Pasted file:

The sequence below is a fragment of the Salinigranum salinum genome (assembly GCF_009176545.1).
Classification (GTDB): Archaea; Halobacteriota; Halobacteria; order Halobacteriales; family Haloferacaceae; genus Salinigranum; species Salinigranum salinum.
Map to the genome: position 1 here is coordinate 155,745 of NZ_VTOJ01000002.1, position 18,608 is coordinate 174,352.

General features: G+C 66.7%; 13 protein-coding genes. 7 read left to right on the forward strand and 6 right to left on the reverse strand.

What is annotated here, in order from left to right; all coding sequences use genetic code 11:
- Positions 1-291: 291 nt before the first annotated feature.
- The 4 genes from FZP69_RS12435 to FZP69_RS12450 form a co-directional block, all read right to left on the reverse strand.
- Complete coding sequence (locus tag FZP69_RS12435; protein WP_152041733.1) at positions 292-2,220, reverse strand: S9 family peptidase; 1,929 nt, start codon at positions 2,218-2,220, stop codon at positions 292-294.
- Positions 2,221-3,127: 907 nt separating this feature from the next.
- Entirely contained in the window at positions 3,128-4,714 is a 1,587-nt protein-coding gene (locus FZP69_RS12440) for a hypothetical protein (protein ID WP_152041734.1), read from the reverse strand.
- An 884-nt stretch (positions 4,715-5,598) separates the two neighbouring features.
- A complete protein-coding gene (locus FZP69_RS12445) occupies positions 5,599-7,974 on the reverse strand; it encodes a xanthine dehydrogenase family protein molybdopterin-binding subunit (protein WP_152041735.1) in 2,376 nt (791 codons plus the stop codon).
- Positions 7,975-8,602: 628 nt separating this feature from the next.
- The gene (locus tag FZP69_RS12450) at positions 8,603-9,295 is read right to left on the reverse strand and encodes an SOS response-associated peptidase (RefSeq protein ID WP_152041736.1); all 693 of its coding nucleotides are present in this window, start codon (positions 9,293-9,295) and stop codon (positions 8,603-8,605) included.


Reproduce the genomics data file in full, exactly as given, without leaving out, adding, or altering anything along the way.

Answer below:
The sequence below is a fragment of the Salinigranum salinum genome (assembly GCF_009176545.1).
Classification (GTDB): Archaea; Halobacteriota; Halobacteria; order Halobacteriales; family Haloferacaceae; genus Salinigranum; species Salinigranum salinum.
Map to the genome: position 1 here is coordinate 155,745 of NZ_VTOJ01000002.1, position 18,608 is coordinate 174,352.

General features: G+C 66.7%; 13 protein-coding genes. 7 read left to right on the forward strand and 6 right to left on the reverse strand.

What is annotated here, in order from left to right; all coding sequences use genetic code 11:
- Positions 1-291: 291 nt before the first annotated feature.
- The 4 genes from FZP69_RS12435 to FZP69_RS12450 form a co-directional block, all read right to left on the reverse strand.
- Complete coding sequence (locus tag FZP69_RS12435; protein WP_152041733.1) at positions 292-2,220, reverse strand: S9 family peptidase; 1,929 nt, start codon at positions 2,218-2,220, stop codon at positions 292-294.
- Positions 2,221-3,127: 907 nt separating this feature from the next.
- Entirely contained in the window at positions 3,128-4,714 is a 1,587-nt protein-coding gene (locus FZP69_RS12440) for a hypothetical protein (protein ID WP_152041734.1), read from the reverse strand.
- An 884-nt stretch (positions 4,715-5,598) separates the two neighbouring features.
- A complete protein-coding gene (locus FZP69_RS12445) occupies positions 5,599-7,974 on the reverse strand; it encodes a xanthine dehydrogenase family protein molybdopterin-binding subunit (protein WP_152041735.1) in 2,376 nt (791 codons plus the stop codon).
- Positions 7,975-8,602: 628 nt separating this feature from the next.
- The gene (locus tag FZP69_RS12450) at positions 8,603-9,295 is read right to left on the reverse strand and encodes an SOS response-associated peptidase (RefSeq protein ID WP_152041736.1); all 693 of its coding nucleotides are present in this window, start codon (positions 9,293-9,295) and stop codon (positions 8,603-8,605) included.